You can also download the sample data by running the following command on your local machine:

curl "https://raw.githubusercontent.com/Azure-Samples/Azure-OpenAI-Docs-Samples/main/Samples/Tutorials/Embeddings/data/bill_sum_data.csv" --output bill_sum_data.csv

Retrieve key and endpoint

To successfully make a call against Azure OpenAI, you need an endpoint and a key.

Variable name Value
ENDPOINT This value can be found in the Keys & Endpoint section when examining your resource from the Azure portal. Alternatively, you can find the value in the Azure AI Studio > Playground > Code View. An example endpoint is: https://docs-test-001.openai.azure.com/.
API-KEY This value can be found in the Keys & Endpoint section when examining your resource from the Azure portal. You can use either KEY1 or KEY2.

Go to your resource in the Azure portal. The Endpoint and Keys can be found in the Resource Management section. Copy your endpoint and access key as you'll need both for authenticating your API calls. You can use either KEY1 or KEY2. Always having two keys allows you to securely rotate and regenerate keys without causing a service disruption.

Screenshot of the overview UI for an OpenAI Resource in the Azure portal with the endpoint and access keys location circled in red.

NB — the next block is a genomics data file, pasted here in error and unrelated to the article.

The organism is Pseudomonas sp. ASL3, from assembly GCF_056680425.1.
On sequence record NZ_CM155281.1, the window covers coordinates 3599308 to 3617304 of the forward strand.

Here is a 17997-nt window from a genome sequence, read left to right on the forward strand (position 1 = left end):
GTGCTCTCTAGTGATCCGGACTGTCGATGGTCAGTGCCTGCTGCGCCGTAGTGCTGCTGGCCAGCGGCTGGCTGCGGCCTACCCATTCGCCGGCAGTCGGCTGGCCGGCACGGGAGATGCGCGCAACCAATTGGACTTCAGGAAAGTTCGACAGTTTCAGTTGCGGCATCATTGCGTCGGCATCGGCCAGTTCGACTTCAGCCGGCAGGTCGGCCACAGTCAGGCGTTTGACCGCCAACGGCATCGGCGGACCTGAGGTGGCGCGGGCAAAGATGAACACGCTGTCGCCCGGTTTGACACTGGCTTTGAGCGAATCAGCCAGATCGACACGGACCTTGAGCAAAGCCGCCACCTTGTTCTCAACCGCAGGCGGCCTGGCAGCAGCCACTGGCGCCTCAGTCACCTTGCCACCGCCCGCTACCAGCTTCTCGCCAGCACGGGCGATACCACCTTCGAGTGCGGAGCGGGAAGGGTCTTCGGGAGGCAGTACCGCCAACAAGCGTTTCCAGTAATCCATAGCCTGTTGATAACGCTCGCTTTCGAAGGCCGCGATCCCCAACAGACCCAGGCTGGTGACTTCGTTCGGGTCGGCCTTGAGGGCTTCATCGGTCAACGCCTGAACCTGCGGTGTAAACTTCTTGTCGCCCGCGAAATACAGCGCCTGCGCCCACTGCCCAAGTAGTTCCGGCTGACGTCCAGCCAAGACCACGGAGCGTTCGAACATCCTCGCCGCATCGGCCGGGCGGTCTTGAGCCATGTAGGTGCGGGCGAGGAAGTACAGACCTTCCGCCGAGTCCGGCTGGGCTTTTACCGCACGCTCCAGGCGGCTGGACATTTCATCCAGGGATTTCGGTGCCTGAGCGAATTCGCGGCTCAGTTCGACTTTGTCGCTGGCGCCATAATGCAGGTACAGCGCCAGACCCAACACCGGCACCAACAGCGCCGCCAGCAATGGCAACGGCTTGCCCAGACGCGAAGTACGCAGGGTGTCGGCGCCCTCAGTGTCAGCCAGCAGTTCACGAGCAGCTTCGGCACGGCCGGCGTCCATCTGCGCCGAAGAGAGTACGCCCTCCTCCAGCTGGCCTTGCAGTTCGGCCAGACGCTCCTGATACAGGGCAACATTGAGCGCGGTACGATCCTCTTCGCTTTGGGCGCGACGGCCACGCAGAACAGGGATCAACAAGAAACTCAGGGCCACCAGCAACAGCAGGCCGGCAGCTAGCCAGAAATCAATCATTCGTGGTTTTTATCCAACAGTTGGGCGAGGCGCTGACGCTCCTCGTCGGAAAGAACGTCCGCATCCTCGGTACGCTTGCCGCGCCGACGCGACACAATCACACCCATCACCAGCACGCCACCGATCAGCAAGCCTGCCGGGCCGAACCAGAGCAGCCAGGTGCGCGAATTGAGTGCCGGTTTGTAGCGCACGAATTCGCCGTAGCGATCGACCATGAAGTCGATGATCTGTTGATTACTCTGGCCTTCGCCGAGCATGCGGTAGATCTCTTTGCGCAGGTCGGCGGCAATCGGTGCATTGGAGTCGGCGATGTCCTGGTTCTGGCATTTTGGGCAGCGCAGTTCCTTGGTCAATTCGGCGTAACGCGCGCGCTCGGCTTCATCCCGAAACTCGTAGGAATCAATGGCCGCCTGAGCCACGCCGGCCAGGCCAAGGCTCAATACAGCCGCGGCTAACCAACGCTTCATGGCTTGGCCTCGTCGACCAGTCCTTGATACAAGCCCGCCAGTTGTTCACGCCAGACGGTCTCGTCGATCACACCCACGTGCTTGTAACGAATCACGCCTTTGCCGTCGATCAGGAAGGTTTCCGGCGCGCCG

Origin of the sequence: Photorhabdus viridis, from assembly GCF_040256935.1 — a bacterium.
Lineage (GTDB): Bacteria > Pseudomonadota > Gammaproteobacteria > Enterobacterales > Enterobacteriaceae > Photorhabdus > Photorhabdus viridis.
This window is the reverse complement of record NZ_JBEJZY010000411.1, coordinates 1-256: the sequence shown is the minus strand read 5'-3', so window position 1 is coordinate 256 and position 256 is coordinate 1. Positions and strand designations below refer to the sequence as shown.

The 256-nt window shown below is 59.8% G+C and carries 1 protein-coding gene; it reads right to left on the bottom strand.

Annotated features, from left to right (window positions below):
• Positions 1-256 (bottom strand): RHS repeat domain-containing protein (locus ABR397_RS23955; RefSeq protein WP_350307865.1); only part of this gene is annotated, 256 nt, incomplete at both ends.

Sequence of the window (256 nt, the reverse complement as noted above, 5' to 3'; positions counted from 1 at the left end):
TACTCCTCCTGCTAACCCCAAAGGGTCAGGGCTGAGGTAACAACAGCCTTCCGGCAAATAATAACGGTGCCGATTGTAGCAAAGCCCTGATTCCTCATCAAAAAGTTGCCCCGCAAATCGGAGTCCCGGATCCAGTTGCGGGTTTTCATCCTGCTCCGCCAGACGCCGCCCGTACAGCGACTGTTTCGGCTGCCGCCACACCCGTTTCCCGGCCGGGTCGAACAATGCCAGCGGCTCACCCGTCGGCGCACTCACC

Environment variables


After setting the environment variables, you may need to close and reopen Jupyter notebooks or whatever IDE you're using in order for the environment variables to be accessible. While we strongly recommend using Jupyter Notebooks, if for some reason you cannot you'll need to modify any code that is returning a pandas dataframe by using print(dataframe_name) rather than just calling the dataframe_name directly as is often done at the end of a code block.

Run the following code in your preferred Python IDE:

Import libraries and list models

import openai
import os
import re
import requests
import sys
from num2words import num2words
import os
import pandas as pd
import numpy as np
from openai.embeddings_utils import get_embedding, cosine_similarity
import tiktoken


openai.api_type = "azure"
openai.api_key = API_KEY
openai.api_base = RESOURCE_ENDPOINT
openai.api_version = "2022-12-01"

url = openai.api_base + "/openai/deployments?api-version=2022-12-01" 

r = requests.get(url, headers={"api-key": API_KEY})

  "data": [
      "scale_settings": {
        "scale_type": "standard"
      "model": "text-embedding-ada-002",
      "owner": "organization-owner",
      "id": "text-embedding-ada-002",
      "status": "succeeded",
      "created_at": 1657572678,
      "updated_at": 1657572678,
      "object": "deployment"
      "scale_settings": {
        "scale_type": "standard"